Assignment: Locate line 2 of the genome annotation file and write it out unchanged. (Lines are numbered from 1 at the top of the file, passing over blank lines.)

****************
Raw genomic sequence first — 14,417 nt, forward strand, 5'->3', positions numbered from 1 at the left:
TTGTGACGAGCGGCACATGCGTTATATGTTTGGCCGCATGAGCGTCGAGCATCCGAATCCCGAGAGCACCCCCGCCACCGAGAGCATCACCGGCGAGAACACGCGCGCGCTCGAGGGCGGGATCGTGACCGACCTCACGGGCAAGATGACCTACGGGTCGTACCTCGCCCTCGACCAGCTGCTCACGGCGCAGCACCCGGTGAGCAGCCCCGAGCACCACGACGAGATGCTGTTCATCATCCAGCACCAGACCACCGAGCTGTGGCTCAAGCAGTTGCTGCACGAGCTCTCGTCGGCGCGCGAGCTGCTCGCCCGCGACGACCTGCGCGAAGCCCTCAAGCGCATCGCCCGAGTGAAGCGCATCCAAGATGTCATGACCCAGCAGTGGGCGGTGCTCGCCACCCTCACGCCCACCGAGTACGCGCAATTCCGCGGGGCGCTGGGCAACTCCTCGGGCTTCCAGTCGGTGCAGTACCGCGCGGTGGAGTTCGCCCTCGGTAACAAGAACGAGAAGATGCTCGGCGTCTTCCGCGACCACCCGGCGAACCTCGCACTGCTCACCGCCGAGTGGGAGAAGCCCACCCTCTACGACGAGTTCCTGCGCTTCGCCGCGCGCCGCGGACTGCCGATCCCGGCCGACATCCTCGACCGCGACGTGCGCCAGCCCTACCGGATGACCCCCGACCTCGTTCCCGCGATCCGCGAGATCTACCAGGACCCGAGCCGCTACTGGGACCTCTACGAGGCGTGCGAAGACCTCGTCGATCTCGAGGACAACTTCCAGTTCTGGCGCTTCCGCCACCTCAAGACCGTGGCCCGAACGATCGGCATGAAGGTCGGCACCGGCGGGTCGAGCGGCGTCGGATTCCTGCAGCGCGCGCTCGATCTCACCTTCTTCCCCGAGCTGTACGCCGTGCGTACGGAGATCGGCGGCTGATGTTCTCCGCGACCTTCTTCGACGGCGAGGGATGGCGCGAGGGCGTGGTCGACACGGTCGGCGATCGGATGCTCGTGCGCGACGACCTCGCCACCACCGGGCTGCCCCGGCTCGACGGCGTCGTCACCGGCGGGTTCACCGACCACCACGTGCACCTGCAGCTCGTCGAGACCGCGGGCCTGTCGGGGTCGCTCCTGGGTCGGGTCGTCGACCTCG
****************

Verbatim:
TTGTGACGAGCGGCACATGCGTTATATGTTTGGCCGCATGAGCGTCGAGCATCCGAATCCCGAGAGCACCCCCGCCACCGAGAGCATCACCGGCGAGAACACGCGCGCGCTCGAGGGCGGGATCGTGACCGACCTCACGGGCAAGATGACCTACGGGTCGTACCTCGCCCTCGACCAGCTGCTCACGGCGCAGCACCCGGTGAGCAGCCCCGAGCACCACGACGAGATGCTGTTCATCATCCAGCACCAGACCACCGAGCTGTGGCTCAAGCAGTTGCTGCACGAGCTCTCGTCGGCGCGCGAGCTGCTCGCCCGCGACGACCTGCGCGAAGCCCTCAAGCGCATCGCCCGAGTGAAGCGCATCCAAGATGTCATGACCCAGCAGTGGGCGGTGCTCGCCACCCTCACGCCCACCGAGTACGCGCAATTCCGCGGGGCGCTGGGCAACTCCTCGGGCTTCCAGTCGGTGCAGTACCGCGCGGTGGAGTTCGCCCTCGGTAACAAGAACGAGAAGATGCTCGGCGTCTTCCGCGACCACCCGGCGAACCTCGCACTGCTCACCGCCGAGTGGGAGAAGCCCACCCTCTACGACGAGTTCCTGCGCTTCGCCGCGCGCCGCGGACTGCCGATCCCGGCCGACATCCTCGACCGCGACGTGCGCCAGCCCTACCGGATGACCCCCGACCTCGTTCCCGCGATCCGCGAGATCTACCAGGACCCGAGCCGCTACTGGGACCTCTACGAGGCGTGCGAAGACCTCGTCGATCTCGAGGACAACTTCCAGTTCTGGCGCTTCCGCCACCTCAAGACCGTGGCCCGAACGATCGGCATGAAGGTCGGCACCGGCGGGTCGAGCGGCGTCGGATTCCTGCAGCGCGCGCTCGATCTCACCTTCTTCCCCGAGCTGTACGCCGTGCGTACGGAGATCGGCGGCTGATGTTCTCCGCGACCTTCTTCGACGGCGAGGGATGGCGCGAGGGCGTGGTCGACACGGTCGGCGATCGGATGCTCGTGCGCGACGACCTCGCCACCACCGGGCTGCCCCGGCTCGACGGCGTCGTCACCGGCGGGTTCACCGACCACCACGTGCACCTGCAGCTCGTCGAGACCGCGGGCCTGTCGGGGTCGCTCCTGGGTCGGGTCGTCGACCTCG